Many people wake up in the famous wolf hour between 2 and 4 a.m. and can no longer fall asleep. We explain here what exactly is behind the hour of the wolf and why sleep is often interrupted during this time.
Table of Contents
- What is the Wolf Hour?
- Why at 3 a.m.?
- Tips for falling asleep again
1. What is the Wolf Hour?
The wolf hour is a widespread phenomenon and describes the period between two or three and four a.m., when many people wake up occasionally or regularly and find it difficult to fall asleep again. The term wolf hour or hour of the wolf probably comes from earlier times when hardly any people were awake and out and about at this time, but primarily nocturnal wolves.
It's actually quite normal that we often wake up from sleep at night. However, many of us also know from experience that it is much more difficult to fall asleep again, especially when we wake up between 2 a.m. and 4 a.m. You quickly start to ponder, think a lot and don't really get tired anymore. But where does that come from?
2. Why at 3 a.m.?
The fact that we often wake up between 3 and 4 a.m. is actually no coincidence and is closely linked to our hormonal balance and sleep structure.
Every night we go through several sleep cycles, which consist of more deep sleep phases at the beginning of the night and more dream sleep (REM sleep) at the end of the night. Here you can find out more about sleep structure. Between 2 and 4 a.m. the first half of sleep is usually over and sleep becomes increasingly easier - meaning we wake up more easily and more often.
The interaction of the hormones melatonin, serotonin and cortisol is also crucial. The “sleep hormone” melatonin ensures that we get tired in the evening and at night and can sleep. Serotonin is called the happiness hormone, which has a positive effect on mood, and the stress hormone cortisol has an important anti-stress effect.
In the middle of the night, during the wolf hour, our body temperature is at its lowest and melatonin levels are very high, we feel tired and sleepy. At the same time, serotonin and cortisol are at low levels. This means that their mood-enhancing and stress-regulating effect is not achieved and the hormonal balance is disrupted, meaning that we wake up more easily and often with a depressed or bad mood. We are more susceptible to negative feelings, quickly start to ponder and start a carousel of thoughts, which makes it even more difficult to fall asleep again.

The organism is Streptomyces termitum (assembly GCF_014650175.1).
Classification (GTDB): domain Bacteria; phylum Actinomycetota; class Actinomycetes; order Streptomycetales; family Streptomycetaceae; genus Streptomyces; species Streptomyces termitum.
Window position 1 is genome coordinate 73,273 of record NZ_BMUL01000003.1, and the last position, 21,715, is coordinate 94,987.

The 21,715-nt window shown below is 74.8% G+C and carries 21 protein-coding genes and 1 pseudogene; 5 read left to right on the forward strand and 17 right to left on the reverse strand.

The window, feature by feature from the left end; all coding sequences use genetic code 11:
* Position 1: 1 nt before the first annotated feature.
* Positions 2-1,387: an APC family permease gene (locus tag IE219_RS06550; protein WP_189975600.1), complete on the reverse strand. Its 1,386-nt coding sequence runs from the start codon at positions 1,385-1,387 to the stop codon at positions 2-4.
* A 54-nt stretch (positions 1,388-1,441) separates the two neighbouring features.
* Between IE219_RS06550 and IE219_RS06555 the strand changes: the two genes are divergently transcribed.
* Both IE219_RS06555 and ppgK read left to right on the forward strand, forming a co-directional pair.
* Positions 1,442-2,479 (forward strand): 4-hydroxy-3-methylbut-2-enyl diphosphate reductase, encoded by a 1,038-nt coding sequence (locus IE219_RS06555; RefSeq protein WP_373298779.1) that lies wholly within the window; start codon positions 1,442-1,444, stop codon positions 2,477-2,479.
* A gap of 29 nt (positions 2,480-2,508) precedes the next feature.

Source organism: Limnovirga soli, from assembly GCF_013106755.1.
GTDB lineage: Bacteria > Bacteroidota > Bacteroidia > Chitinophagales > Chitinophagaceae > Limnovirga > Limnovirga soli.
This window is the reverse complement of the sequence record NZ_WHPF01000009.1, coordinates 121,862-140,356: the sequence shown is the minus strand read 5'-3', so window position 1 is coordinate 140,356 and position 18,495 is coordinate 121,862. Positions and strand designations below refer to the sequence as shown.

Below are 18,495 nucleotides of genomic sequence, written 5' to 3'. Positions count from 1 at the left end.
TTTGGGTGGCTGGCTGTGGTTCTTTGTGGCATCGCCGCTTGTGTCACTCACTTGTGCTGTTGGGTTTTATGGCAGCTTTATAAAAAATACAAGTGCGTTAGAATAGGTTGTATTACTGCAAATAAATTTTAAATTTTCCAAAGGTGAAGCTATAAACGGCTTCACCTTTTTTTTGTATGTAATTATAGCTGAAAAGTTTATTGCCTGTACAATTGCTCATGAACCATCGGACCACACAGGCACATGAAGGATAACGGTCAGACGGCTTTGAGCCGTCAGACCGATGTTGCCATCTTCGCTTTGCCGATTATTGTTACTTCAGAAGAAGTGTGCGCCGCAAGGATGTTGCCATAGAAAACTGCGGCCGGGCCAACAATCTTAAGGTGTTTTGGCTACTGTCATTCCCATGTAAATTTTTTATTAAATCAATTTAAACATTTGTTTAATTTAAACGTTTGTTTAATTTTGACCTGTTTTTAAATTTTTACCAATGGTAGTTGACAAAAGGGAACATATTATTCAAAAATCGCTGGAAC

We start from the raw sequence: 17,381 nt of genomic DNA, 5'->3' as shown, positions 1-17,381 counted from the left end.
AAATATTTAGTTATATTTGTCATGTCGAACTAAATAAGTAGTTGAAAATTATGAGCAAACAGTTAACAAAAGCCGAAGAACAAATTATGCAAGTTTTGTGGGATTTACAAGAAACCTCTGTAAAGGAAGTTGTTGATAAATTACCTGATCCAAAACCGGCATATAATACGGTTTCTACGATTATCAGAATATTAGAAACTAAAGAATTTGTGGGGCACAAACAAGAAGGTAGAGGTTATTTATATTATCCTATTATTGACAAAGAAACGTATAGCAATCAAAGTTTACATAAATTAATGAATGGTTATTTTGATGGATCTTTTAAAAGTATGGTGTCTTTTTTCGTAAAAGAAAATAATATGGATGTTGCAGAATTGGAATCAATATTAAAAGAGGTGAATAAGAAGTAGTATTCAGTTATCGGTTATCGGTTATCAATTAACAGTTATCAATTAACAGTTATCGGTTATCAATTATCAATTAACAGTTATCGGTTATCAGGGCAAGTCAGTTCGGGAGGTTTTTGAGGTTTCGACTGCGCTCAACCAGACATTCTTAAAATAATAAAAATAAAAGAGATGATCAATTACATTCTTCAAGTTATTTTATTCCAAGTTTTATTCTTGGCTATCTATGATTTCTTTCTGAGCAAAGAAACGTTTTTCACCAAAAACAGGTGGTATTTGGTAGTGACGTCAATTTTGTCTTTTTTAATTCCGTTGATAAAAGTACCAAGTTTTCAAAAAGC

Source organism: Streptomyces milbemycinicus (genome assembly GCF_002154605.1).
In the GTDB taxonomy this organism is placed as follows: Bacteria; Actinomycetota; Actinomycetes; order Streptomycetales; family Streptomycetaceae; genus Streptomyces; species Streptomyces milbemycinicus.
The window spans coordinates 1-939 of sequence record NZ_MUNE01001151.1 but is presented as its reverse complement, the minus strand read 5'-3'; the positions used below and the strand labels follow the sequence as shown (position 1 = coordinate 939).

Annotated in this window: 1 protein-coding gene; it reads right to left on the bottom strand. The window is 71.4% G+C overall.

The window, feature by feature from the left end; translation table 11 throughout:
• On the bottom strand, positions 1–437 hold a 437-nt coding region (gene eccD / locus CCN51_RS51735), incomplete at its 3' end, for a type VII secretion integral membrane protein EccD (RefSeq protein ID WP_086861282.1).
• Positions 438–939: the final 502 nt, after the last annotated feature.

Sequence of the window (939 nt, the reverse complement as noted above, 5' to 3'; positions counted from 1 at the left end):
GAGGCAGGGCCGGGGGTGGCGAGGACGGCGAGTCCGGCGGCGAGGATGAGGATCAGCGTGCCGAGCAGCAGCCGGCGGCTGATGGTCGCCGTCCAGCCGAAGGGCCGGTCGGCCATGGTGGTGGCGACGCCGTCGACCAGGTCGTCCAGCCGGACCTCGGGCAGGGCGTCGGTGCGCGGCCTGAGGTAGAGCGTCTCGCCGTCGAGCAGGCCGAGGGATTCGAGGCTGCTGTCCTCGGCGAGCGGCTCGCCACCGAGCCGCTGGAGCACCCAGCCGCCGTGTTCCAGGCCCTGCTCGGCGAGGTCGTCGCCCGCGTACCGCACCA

3. Tips for falling asleep
We shouldn't try to solve problems at night - because when we wake up in the night, we are thinner-skinned and more sensitive to negative, pessimistic or worried feelings. This can keep us awake and prevent us from falling asleep. Here are a few tips for what you can do if you wake up and don't fall asleep right away.
#1 Don't look at the clock
When we look at the clock, we often automatically start to calculate how long we have slept so far or how long we have left, or to check how long we have been awake. This often creates pressure or panic that we won't get enough sleep and will have to fall asleep again quickly.
#2 Don't put pressure
Don't put pressure on yourself if you can't fall asleep straight away. The feeling of needing to go back to sleep quickly can fuel negative thoughts and stress, making you less relaxed and, in fact, preventing sleep even further.
#3 Write down thoughts
If you wake up and your head is full of worries, thoughts or ideas, it can help to talk them out and write them down to clear your head and calm down better. Depending on your own feeling, you can simply write everything down in a notebook, create a to-do list for the next day or keep a diary in the evening as a preventive measure.
#4 Stay lying down & distract
Reading a book, listening to podcasts or relaxing music are simple but effective methods to distract yourself from negative thoughts and get tired again. Radio plays or music can also calm and accompany you while you fall asleep.
#5 Get up and distract
If you have been lying awake for a long time and are struggling to fall asleep, it is recommended that you simply get up and do as quiet an activity as possible until the tiredness returns and you can sleep again. Make sure to keep the lights dimmed and especially avoid blue screen light, such as that from your smartphone. For example, you can stretch your legs for a moment, go to the toilet or sit on the sofa and read. When you get tired again, you go back to bed and go back to sleep.
The wolf hour is the period between 2 and 3 or 3 and 4 a.m., where you wake up frequently and can't go back to sleep.
A low body temperature, the sleep structure and the natural hormonal balance between melatonin, serotonin and cortisol lead to light sleep and increase the likelihood of waking up.
Relaxing activities, writing down thoughts or getting up can help to bridge the waking phase and fall asleep better again.
Greetings and see you soon!